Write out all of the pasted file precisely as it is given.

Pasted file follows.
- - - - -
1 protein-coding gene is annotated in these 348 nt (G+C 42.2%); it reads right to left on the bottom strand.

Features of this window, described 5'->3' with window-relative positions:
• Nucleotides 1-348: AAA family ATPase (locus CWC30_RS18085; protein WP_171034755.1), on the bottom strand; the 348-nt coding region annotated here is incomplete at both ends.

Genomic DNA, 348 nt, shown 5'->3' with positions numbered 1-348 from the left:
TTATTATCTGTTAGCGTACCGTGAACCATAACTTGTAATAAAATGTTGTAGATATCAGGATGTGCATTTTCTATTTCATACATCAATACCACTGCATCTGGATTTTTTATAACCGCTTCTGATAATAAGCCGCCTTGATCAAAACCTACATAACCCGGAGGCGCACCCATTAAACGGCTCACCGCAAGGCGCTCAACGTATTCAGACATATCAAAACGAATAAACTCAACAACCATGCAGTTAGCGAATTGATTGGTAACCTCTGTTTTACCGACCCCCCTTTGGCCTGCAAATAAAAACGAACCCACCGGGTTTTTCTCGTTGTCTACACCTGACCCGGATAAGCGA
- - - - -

1 protein-coding gene is annotated in these 348 nt (G+C 42.2%); it reads right to left on the bottom strand.

Features of this window, described 5'->3' with window-relative positions:
• Nucleotides 1-348: AAA family ATPase (locus CWC30_RS18085; protein WP_171034755.1), on the bottom strand; the 348-nt coding region annotated here is incomplete at both ends.

Genomic DNA, 348 nt, shown 5'->3' with positions numbered 1-348 from the left:
TTATTATCTGTTAGCGTACCGTGAACCATAACTTGTAATAAAATGTTGTAGATATCAGGATGTGCATTTTCTATTTCATACATCAATACCACTGCATCTGGATTTTTTATAACCGCTTCTGATAATAAGCCGCCTTGATCAAAACCTACATAACCCGGAGGCGCACCCATTAAACGGCTCACCGCAAGGCGCTCAACGTATTCAGACATATCAAAACGAATAAACTCAACAACCATGCAGTTAGCGAATTGATTGGTAACCTCTGTTTTACCGACCCCCCTTTGGCCTGCAAATAAAAACGAACCCACCGGGTTTTTCTCGTTGTCTACACCTGACCCGGATAAGCGA